Iraqi forces are advancing into the centre of Ramadi, after launching a major assault to drive Islamic State (IS) from the city, officials say.
Security sources said that troops and allied tribesmen, backed by US-led air strikes, had already retaken two districts, and entered two others.
They are heading towards the main government complex, and have come up against snipers and suicide bombers.
Ramadi fell to IS in May in an embarrassing defeat for the Iraqi army.
Last month, government forces completed their encirclement of the predominantly Sunni Arab city, about 90km west of Baghdad, cutting off jihadists inside the centre from strongholds elsewhere in Anbar province and in neighbouring Syria.
Iraqi Counter-Terrorism Service spokesman Sabah al-Numani said its troops, supported by soldiers, police and Sunni tribesmen, had begun the assault on central Ramadi at dawn and were advancing on the government complex.
"We went into the centre of Ramadi from several fronts and we began purging residential areas," he told the AFP news agency.
"The city will be cleared in the coming 72 hours."
"We did not face strong resistance - only snipers and suicide bombers, and this is a tactic we expected," he added.
Sources in the Iraqi military told the BBC that engineers had built temporary bridges over the River Euphrates, which flows along the north and west of the city centre. This had enabled troops to enter directly the al-Haouz district, south-west of the government complex.
A spokesman for the US-led coalition against IS, which carried out at least 12 air strikes in support of the offensive on Tuesday, said the fall of Ramadi was "inevitable", but warned that it would be a "tough fight".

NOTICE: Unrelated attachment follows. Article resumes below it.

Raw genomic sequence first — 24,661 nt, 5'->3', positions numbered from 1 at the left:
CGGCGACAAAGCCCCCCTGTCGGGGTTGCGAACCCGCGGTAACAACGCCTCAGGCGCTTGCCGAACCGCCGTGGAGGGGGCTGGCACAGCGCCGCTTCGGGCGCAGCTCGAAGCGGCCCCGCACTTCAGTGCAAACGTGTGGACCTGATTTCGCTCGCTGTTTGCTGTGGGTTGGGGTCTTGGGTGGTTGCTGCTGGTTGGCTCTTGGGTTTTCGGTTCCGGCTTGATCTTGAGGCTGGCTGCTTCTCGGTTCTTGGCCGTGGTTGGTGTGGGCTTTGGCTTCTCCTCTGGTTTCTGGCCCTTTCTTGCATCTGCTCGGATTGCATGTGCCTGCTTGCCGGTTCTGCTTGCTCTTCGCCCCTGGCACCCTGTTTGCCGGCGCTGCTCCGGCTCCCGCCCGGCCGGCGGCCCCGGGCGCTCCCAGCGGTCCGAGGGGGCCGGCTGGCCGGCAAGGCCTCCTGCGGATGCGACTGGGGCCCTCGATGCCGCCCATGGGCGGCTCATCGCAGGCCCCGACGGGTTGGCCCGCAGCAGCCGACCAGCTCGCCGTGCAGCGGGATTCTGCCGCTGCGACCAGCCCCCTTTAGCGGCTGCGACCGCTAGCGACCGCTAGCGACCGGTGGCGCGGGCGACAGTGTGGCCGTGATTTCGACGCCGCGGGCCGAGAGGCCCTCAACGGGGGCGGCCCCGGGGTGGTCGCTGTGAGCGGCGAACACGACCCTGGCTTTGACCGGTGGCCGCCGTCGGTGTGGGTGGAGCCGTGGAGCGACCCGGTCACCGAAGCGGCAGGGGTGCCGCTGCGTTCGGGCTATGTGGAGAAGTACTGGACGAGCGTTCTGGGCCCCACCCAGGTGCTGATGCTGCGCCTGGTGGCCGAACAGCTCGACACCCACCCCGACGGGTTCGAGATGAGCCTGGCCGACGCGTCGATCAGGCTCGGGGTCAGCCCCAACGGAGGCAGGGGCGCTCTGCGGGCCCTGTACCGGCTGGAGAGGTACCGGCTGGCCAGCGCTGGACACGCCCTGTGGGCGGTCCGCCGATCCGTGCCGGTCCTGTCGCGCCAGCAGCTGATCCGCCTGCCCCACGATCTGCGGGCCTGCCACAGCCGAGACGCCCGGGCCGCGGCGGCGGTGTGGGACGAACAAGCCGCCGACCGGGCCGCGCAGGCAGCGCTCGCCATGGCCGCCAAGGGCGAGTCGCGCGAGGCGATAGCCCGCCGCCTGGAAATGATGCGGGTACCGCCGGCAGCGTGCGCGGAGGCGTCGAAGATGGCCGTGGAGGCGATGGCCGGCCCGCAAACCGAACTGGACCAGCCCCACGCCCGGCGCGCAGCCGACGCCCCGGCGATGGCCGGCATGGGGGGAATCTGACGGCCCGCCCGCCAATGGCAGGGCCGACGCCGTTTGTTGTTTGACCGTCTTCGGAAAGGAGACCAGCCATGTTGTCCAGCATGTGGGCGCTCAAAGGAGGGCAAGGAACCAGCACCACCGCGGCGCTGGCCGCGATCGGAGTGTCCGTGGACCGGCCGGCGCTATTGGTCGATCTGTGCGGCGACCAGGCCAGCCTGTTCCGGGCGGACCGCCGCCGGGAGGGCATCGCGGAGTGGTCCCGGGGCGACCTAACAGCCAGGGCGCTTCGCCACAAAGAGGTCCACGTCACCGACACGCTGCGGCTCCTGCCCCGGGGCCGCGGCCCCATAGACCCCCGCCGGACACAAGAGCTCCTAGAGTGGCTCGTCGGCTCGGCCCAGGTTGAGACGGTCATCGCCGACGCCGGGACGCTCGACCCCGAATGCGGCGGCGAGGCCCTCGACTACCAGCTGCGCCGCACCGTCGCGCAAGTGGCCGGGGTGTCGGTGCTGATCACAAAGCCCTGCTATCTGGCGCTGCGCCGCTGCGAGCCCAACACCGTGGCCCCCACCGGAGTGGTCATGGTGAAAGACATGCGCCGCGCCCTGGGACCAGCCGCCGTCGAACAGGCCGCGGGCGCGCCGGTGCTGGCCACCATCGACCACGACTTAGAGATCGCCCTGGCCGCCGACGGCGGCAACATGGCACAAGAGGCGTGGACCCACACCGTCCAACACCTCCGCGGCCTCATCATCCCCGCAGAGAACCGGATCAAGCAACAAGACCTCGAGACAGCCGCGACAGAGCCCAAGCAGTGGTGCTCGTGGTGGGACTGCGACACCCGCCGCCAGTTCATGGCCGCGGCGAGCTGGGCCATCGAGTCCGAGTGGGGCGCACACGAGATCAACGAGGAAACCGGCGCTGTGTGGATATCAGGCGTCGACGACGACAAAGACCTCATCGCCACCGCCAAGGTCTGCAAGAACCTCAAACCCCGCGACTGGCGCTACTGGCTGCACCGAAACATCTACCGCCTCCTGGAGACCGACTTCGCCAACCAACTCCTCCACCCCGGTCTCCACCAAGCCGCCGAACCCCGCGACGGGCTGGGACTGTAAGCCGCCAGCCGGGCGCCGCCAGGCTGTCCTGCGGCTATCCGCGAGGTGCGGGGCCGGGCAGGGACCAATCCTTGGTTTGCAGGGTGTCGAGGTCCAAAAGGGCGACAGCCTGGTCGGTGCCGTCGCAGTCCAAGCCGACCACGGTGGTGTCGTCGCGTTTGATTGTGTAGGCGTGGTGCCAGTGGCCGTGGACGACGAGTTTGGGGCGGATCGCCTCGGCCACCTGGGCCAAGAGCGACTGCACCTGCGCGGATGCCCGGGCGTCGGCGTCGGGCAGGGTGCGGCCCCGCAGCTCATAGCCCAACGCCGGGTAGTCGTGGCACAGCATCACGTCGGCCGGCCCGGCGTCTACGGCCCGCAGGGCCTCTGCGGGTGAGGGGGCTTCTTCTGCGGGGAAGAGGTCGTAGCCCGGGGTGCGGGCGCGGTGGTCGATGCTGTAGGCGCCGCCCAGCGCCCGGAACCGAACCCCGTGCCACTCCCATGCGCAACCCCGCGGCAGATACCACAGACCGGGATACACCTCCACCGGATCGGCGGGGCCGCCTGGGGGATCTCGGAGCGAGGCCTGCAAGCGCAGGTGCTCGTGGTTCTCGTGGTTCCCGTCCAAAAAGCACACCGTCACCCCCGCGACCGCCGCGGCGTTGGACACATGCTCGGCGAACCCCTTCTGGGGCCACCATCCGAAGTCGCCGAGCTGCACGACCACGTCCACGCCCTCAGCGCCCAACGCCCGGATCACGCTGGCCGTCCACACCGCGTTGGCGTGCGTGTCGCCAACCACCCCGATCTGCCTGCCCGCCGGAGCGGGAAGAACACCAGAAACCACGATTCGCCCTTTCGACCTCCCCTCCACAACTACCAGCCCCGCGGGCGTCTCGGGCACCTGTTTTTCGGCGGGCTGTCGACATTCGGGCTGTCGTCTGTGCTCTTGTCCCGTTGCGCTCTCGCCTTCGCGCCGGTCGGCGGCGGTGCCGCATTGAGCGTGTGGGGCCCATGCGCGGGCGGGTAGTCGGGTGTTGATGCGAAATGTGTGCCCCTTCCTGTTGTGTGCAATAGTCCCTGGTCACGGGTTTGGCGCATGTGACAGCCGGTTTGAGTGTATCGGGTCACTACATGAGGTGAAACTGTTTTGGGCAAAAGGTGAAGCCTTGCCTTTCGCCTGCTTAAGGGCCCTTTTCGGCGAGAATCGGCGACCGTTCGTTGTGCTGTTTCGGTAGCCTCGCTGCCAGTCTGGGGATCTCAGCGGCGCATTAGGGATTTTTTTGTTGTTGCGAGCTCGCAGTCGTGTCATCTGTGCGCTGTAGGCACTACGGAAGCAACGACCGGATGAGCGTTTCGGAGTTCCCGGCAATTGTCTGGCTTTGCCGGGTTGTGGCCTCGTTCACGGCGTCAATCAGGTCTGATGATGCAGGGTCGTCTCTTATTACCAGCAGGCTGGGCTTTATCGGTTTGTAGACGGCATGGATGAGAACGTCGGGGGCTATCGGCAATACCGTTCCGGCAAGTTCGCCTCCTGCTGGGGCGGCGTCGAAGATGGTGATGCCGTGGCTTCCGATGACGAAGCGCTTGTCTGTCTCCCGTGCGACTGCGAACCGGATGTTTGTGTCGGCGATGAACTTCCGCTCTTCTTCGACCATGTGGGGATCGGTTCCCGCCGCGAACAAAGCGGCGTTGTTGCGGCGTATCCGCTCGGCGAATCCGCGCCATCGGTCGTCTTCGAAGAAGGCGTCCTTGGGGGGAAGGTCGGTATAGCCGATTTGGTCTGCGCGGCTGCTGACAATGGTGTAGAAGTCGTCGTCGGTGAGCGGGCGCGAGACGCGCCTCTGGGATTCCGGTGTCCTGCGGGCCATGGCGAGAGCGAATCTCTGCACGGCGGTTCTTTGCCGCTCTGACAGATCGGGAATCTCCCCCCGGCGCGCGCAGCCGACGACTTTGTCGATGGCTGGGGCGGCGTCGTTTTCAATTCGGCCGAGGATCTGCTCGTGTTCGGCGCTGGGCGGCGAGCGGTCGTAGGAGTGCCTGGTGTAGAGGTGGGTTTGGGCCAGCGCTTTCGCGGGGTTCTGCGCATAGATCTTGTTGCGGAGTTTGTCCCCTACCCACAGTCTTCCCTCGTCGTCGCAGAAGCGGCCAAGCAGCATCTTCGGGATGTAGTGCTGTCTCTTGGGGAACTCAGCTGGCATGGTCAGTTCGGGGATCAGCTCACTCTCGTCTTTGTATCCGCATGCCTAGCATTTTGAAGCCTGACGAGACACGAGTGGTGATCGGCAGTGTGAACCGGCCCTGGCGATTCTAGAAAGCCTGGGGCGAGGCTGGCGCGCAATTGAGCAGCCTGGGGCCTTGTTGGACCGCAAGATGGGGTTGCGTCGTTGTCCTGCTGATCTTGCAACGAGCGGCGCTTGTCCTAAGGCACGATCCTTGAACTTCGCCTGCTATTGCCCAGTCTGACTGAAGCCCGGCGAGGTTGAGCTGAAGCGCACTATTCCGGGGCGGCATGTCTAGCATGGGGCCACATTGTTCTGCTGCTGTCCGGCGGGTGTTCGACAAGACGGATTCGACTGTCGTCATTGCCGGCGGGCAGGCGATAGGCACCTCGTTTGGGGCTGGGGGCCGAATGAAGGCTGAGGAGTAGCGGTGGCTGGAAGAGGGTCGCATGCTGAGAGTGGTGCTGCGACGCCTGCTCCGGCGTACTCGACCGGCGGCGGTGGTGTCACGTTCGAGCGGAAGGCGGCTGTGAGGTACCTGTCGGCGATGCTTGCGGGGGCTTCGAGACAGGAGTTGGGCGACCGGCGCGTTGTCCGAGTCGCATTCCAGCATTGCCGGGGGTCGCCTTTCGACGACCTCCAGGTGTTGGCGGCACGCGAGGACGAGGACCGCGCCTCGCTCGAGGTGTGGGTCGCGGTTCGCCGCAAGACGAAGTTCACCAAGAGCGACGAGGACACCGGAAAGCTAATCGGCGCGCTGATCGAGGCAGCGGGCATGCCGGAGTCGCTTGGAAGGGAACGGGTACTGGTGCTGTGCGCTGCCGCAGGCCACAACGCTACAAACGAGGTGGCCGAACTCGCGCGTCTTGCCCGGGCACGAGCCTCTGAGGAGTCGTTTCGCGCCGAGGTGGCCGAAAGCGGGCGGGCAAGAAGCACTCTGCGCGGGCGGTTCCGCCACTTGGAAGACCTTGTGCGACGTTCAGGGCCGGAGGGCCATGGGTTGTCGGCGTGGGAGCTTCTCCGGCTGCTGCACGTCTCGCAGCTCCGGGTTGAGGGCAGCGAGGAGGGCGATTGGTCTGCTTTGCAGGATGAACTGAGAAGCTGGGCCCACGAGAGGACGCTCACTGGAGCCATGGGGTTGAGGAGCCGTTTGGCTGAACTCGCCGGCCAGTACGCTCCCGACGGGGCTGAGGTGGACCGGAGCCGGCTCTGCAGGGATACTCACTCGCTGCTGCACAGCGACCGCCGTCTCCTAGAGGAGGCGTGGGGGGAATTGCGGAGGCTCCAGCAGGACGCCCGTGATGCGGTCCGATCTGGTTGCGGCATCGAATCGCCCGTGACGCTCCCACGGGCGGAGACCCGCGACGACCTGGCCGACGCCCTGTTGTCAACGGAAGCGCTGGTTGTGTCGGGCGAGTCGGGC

Col Steve Warren suggested there were between 250 and 350 IS militants entrenched in the city centre, with some hundreds more to the north and west.
The Iraqi defence ministry said the jihadists had prevented civilians leaving Ramadi since leaflets warning of an assault were dropped over the city last month.
"They plan to use them as human shields," spokesman Naseer Nuri said.
There are reportedly still thousands, possibly tens of thousands, of civilians inside Ramadi.
Sources inside Ramadi told the BBC that IS had carried out a campaign of raids and mass arrests of residents in districts still under its control, in an attempt to prevent an uprising in support of the government offensive.
The operation to recapture Ramadi, which began in early November, has made slow progress, mainly because the government has chosen not to use the powerful Shia-dominated paramilitary force that helped it regain the northern city of Tikrit to avoid increasing sectarian tensions.
IS has lost control of several key towns in Iraq to government and Kurdish forces since overrunning large swathes of the country's west and north in June 2014 and proclaiming the creation of a "caliphate" that also extended into neighbouring Syria.
On Monday, analysis by IHS Jane's suggested that IS had lost 14 percent of its overall territory in Iraq and Syria, about 12,800 sq km over the past year.
Despite this, the group has been able to capture new territory of strategic value over the same period, including Ramadi and Palmyra in Syria's Homs province. It also still controls the Iraqi cities of Falluja, east of Ramadi, and Mosul, in the north.